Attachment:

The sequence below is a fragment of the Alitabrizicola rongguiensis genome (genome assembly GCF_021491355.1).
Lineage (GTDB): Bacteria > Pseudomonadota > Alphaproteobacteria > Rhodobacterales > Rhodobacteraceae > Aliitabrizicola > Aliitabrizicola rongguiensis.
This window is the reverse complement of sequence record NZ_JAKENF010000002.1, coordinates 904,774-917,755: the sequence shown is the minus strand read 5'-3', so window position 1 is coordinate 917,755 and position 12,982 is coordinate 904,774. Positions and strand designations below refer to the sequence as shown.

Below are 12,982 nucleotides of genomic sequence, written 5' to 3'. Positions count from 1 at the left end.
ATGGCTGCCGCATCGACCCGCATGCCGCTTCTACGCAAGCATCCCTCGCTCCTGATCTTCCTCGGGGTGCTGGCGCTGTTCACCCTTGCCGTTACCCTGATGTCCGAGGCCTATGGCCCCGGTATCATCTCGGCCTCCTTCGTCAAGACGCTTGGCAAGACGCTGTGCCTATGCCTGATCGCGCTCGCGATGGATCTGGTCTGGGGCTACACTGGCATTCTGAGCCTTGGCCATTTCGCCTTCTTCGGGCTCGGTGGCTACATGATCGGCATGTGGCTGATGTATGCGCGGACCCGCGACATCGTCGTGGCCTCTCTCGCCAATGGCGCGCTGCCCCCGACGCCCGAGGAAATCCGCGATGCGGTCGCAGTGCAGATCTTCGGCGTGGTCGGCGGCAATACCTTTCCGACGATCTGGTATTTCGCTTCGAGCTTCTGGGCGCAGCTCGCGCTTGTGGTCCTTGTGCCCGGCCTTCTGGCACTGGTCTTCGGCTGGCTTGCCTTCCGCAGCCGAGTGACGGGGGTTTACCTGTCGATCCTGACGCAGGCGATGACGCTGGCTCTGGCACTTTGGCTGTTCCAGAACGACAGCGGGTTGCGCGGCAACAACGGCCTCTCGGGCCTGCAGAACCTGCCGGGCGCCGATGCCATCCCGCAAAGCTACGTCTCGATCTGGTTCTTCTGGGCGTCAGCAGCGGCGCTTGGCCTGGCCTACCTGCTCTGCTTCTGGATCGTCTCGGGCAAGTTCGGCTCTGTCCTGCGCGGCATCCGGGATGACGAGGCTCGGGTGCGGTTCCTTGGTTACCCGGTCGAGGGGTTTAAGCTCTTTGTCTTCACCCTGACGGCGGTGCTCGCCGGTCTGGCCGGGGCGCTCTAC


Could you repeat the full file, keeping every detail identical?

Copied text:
The sequence below is a fragment of the Alitabrizicola rongguiensis genome (genome assembly GCF_021491355.1).
Lineage (GTDB): Bacteria > Pseudomonadota > Alphaproteobacteria > Rhodobacterales > Rhodobacteraceae > Aliitabrizicola > Aliitabrizicola rongguiensis.
This window is the reverse complement of sequence record NZ_JAKENF010000002.1, coordinates 904,774-917,755: the sequence shown is the minus strand read 5'-3', so window position 1 is coordinate 917,755 and position 12,982 is coordinate 904,774. Positions and strand designations below refer to the sequence as shown.

Below are 12,982 nucleotides of genomic sequence, written 5' to 3'. Positions count from 1 at the left end.
ATGGCTGCCGCATCGACCCGCATGCCGCTTCTACGCAAGCATCCCTCGCTCCTGATCTTCCTCGGGGTGCTGGCGCTGTTCACCCTTGCCGTTACCCTGATGTCCGAGGCCTATGGCCCCGGTATCATCTCGGCCTCCTTCGTCAAGACGCTTGGCAAGACGCTGTGCCTATGCCTGATCGCGCTCGCGATGGATCTGGTCTGGGGCTACACTGGCATTCTGAGCCTTGGCCATTTCGCCTTCTTCGGGCTCGGTGGCTACATGATCGGCATGTGGCTGATGTATGCGCGGACCCGCGACATCGTCGTGGCCTCTCTCGCCAATGGCGCGCTGCCCCCGACGCCCGAGGAAATCCGCGATGCGGTCGCAGTGCAGATCTTCGGCGTGGTCGGCGGCAATACCTTTCCGACGATCTGGTATTTCGCTTCGAGCTTCTGGGCGCAGCTCGCGCTTGTGGTCCTTGTGCCCGGCCTTCTGGCACTGGTCTTCGGCTGGCTTGCCTTCCGCAGCCGAGTGACGGGGGTTTACCTGTCGATCCTGACGCAGGCGATGACGCTGGCTCTGGCACTTTGGCTGTTCCAGAACGACAGCGGGTTGCGCGGCAACAACGGCCTCTCGGGCCTGCAGAACCTGCCGGGCGCCGATGCCATCCCGCAAAGCTACGTCTCGATCTGGTTCTTCTGGGCGTCAGCAGCGGCGCTTGGCCTGGCCTACCTGCTCTGCTTCTGGATCGTCTCGGGCAAGTTCGGCTCTGTCCTGCGCGGCATCCGGGATGACGAGGCTCGGGTGCGGTTCCTTGGTTACCCGGTCGAGGGGTTTAAGCTCTTTGTCTTCACCCTGACGGCGGTGCTCGCCGGTCTGGCCGGGGCGCTCTAC